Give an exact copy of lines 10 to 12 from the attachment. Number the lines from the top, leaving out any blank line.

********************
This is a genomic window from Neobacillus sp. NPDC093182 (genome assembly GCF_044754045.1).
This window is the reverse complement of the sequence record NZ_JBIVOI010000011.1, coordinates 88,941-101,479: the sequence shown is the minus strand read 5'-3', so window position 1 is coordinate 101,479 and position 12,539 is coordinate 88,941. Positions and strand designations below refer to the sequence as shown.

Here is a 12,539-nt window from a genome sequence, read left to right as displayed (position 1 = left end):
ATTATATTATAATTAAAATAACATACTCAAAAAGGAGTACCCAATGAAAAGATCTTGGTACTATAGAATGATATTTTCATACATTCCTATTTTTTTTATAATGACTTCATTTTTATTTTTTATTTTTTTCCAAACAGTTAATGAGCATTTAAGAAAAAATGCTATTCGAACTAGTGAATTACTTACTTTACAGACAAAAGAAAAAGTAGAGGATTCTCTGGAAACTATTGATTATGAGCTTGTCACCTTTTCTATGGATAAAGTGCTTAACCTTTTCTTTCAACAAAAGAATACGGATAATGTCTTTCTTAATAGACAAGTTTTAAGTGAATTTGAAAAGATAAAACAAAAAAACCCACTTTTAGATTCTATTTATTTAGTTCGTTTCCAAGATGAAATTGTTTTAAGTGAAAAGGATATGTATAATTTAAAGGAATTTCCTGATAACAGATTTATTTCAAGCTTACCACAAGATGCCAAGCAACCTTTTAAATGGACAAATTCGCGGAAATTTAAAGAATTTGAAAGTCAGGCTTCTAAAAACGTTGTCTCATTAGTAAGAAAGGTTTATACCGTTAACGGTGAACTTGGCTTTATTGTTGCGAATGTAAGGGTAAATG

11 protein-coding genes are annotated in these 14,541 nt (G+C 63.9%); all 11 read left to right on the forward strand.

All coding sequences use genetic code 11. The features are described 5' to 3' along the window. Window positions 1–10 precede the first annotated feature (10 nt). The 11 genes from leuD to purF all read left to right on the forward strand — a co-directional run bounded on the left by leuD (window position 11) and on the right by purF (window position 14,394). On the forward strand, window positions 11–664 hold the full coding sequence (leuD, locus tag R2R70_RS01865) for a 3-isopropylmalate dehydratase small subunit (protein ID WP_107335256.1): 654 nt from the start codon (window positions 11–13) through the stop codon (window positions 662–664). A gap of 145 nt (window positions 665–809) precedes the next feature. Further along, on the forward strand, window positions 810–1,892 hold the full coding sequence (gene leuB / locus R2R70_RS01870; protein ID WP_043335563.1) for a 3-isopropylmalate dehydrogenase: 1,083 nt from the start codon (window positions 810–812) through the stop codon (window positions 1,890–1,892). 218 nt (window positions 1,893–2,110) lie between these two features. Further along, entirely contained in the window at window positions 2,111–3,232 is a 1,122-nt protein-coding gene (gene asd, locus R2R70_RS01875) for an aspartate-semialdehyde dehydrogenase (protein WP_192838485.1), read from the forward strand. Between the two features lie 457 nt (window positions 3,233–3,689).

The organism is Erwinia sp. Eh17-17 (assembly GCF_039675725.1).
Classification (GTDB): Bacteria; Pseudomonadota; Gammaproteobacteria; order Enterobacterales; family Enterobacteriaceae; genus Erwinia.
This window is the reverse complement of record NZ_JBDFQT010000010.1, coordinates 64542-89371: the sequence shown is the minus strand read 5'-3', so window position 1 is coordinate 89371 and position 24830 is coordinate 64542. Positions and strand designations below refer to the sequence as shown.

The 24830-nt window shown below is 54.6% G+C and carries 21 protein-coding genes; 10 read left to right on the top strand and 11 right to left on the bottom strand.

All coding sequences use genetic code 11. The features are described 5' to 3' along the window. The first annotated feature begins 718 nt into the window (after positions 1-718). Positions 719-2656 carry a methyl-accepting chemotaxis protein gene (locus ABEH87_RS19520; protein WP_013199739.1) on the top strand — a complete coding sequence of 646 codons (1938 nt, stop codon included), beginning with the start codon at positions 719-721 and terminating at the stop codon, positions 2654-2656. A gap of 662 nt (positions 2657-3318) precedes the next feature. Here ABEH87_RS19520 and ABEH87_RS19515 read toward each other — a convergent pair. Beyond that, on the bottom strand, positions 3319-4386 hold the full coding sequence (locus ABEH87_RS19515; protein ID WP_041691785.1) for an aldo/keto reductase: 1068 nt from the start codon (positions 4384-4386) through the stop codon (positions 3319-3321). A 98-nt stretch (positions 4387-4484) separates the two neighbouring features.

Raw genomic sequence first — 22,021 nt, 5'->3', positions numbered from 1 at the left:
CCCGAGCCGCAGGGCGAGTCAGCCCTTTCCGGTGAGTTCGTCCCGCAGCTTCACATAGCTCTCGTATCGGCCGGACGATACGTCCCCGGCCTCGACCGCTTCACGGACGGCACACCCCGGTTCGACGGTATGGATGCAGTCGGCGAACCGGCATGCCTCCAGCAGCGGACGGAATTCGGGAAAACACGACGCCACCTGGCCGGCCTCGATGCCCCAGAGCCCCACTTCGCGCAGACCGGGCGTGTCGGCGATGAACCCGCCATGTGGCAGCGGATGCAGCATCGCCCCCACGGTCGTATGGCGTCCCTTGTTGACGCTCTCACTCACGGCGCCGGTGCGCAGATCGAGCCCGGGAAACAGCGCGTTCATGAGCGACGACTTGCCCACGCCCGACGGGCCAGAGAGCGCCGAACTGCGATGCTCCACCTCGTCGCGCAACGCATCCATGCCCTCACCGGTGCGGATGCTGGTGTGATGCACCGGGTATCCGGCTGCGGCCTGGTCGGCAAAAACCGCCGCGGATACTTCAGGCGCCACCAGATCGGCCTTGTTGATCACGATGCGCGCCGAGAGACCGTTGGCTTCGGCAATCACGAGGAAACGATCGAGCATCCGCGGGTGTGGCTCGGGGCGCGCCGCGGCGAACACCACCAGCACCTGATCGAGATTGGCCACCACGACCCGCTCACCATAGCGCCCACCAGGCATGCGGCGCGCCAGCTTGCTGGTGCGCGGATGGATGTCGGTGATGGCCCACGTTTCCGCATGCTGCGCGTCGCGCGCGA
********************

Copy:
The 24830-nt window shown below is 54.6% G+C and carries 21 protein-coding genes; 10 read left to right on the top strand and 11 right to left on the bottom strand.

All coding sequences use genetic code 11. The features are described 5' to 3' along the window. The first annotated feature begins 718 nt into the window (after positions 1-718). Positions 719-2656 carry a methyl-accepting chemotaxis protein gene (locus ABEH87_RS19520; protein WP_013199739.1) on the top strand — a complete coding sequence of 646 codons (1938 nt, stop codon included), beginning with the start codon at positions 719-721 and terminating at the stop codon, positions 2654-2656. A gap of 662 nt (positions 2657-3318) precedes the next feature. Here ABEH87_RS19520 and ABEH87_RS19515 read toward each other — a convergent pair. Beyond that, on the bottom strand, positions 3319-4386 hold the full coding sequence (locus ABEH87_RS19515; protein ID WP_041691785.1) for an aldo/keto reductase: 1068 nt from the start codon (positions 4384-4386) through the stop codon (positions 3319-3321). A 98-nt stretch (positions 4387-4484) separates the two neighbouring features.

Raw genomic sequence first — 22,021 nt, 5'->3', positions numbered from 1 at the left: